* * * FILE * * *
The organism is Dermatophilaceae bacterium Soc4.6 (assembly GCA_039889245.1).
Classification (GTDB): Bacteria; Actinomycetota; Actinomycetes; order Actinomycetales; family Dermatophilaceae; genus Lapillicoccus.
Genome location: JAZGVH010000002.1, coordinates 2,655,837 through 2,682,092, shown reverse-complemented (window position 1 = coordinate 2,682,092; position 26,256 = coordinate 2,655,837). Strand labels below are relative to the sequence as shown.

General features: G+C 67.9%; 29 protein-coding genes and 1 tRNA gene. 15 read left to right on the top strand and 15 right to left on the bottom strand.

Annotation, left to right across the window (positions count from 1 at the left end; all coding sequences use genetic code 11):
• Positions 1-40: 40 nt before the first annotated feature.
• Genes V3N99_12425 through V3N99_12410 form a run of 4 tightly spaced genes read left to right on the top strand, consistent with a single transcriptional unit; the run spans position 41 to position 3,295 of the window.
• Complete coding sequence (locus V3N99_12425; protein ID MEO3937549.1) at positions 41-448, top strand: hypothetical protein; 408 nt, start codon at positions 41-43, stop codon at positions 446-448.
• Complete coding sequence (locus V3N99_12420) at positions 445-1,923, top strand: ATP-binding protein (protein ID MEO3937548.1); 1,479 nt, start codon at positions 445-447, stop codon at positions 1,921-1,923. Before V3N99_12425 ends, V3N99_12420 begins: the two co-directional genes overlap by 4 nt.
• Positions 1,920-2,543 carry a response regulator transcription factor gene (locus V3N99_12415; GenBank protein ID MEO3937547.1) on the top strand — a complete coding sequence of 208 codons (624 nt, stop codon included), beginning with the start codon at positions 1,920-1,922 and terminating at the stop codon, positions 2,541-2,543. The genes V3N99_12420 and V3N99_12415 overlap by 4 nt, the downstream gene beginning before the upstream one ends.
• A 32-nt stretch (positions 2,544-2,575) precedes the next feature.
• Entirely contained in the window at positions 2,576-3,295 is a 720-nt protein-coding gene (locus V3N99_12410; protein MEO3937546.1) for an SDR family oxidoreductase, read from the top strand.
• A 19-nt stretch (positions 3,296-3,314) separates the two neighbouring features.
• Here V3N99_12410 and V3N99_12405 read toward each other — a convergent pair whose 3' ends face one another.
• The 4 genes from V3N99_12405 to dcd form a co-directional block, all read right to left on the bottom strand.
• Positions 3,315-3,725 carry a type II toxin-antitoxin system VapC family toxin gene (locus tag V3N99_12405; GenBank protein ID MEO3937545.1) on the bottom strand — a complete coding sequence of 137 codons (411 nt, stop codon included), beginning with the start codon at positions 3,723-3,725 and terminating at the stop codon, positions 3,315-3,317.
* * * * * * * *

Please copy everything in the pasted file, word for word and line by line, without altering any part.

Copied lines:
The organism is Dermatophilaceae bacterium Soc4.6 (assembly GCA_039889245.1).
Classification (GTDB): Bacteria; Actinomycetota; Actinomycetes; order Actinomycetales; family Dermatophilaceae; genus Lapillicoccus.
Genome location: JAZGVH010000002.1, coordinates 2,655,837 through 2,682,092, shown reverse-complemented (window position 1 = coordinate 2,682,092; position 26,256 = coordinate 2,655,837). Strand labels below are relative to the sequence as shown.

General features: G+C 67.9%; 29 protein-coding genes and 1 tRNA gene. 15 read left to right on the top strand and 15 right to left on the bottom strand.

Annotation, left to right across the window (positions count from 1 at the left end; all coding sequences use genetic code 11):
• Positions 1-40: 40 nt before the first annotated feature.
• Genes V3N99_12425 through V3N99_12410 form a run of 4 tightly spaced genes read left to right on the top strand, consistent with a single transcriptional unit; the run spans position 41 to position 3,295 of the window.
• Complete coding sequence (locus V3N99_12425; protein ID MEO3937549.1) at positions 41-448, top strand: hypothetical protein; 408 nt, start codon at positions 41-43, stop codon at positions 446-448.
• Complete coding sequence (locus V3N99_12420) at positions 445-1,923, top strand: ATP-binding protein (protein ID MEO3937548.1); 1,479 nt, start codon at positions 445-447, stop codon at positions 1,921-1,923. Before V3N99_12425 ends, V3N99_12420 begins: the two co-directional genes overlap by 4 nt.
• Positions 1,920-2,543 carry a response regulator transcription factor gene (locus V3N99_12415; GenBank protein ID MEO3937547.1) on the top strand — a complete coding sequence of 208 codons (624 nt, stop codon included), beginning with the start codon at positions 1,920-1,922 and terminating at the stop codon, positions 2,541-2,543. The genes V3N99_12420 and V3N99_12415 overlap by 4 nt, the downstream gene beginning before the upstream one ends.
• A 32-nt stretch (positions 2,544-2,575) precedes the next feature.
• Entirely contained in the window at positions 2,576-3,295 is a 720-nt protein-coding gene (locus V3N99_12410; protein MEO3937546.1) for an SDR family oxidoreductase, read from the top strand.
• A 19-nt stretch (positions 3,296-3,314) separates the two neighbouring features.
• Here V3N99_12410 and V3N99_12405 read toward each other — a convergent pair whose 3' ends face one another.
• The 4 genes from V3N99_12405 to dcd form a co-directional block, all read right to left on the bottom strand.
• Positions 3,315-3,725 carry a type II toxin-antitoxin system VapC family toxin gene (locus tag V3N99_12405; GenBank protein ID MEO3937545.1) on the bottom strand — a complete coding sequence of 137 codons (411 nt, stop codon included), beginning with the start codon at positions 3,723-3,725 and terminating at the stop codon, positions 3,315-3,317.